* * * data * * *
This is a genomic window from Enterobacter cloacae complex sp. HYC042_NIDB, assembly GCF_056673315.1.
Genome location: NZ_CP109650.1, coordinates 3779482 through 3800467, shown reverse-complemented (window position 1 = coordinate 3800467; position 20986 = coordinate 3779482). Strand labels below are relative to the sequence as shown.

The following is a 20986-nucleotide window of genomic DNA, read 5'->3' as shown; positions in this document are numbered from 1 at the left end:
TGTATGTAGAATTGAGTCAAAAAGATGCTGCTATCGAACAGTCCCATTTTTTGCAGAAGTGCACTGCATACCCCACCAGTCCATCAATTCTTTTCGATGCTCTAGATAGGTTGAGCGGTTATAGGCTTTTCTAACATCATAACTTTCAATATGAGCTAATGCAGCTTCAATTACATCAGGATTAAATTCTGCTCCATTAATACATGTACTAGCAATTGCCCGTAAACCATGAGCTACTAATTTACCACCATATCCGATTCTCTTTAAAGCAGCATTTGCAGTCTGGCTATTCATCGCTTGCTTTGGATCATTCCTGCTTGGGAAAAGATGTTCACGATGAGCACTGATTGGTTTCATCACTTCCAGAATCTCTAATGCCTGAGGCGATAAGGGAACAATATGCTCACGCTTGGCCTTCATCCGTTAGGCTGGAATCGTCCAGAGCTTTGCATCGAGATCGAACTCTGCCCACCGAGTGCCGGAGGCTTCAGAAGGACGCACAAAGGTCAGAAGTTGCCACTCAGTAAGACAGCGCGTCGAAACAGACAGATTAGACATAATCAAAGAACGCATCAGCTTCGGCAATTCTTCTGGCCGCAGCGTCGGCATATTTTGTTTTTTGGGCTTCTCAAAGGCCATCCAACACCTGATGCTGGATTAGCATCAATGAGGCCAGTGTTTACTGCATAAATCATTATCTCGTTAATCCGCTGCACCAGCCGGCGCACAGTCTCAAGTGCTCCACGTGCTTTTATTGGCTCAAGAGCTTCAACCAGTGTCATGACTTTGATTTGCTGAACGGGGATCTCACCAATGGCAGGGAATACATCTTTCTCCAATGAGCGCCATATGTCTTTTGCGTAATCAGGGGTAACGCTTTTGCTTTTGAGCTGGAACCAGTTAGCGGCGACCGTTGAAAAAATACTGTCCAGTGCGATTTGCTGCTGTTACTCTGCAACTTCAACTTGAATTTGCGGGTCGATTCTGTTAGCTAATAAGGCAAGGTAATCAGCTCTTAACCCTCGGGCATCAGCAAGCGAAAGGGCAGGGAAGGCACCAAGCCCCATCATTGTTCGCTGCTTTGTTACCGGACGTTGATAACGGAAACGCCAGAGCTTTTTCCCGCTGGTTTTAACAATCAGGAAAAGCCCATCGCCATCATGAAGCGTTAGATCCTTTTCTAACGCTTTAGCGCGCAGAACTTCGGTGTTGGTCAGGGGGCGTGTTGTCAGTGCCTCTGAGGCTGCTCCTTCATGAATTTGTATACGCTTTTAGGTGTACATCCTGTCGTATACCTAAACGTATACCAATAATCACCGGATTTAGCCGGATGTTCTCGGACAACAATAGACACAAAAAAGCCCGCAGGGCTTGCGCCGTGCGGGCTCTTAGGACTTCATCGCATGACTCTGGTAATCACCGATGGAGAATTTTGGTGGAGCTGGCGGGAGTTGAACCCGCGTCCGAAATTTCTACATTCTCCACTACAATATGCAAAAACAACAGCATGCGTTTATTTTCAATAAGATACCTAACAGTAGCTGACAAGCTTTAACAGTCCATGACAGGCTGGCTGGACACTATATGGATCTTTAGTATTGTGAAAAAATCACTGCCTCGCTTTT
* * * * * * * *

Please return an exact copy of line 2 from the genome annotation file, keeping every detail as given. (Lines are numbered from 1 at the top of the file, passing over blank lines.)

Genome location: NZ_CP109650.1, coordinates 3779482 through 3800467, shown reverse-complemented (window position 1 = coordinate 3800467; position 20986 = coordinate 3779482). Strand labels below are relative to the sequence as shown.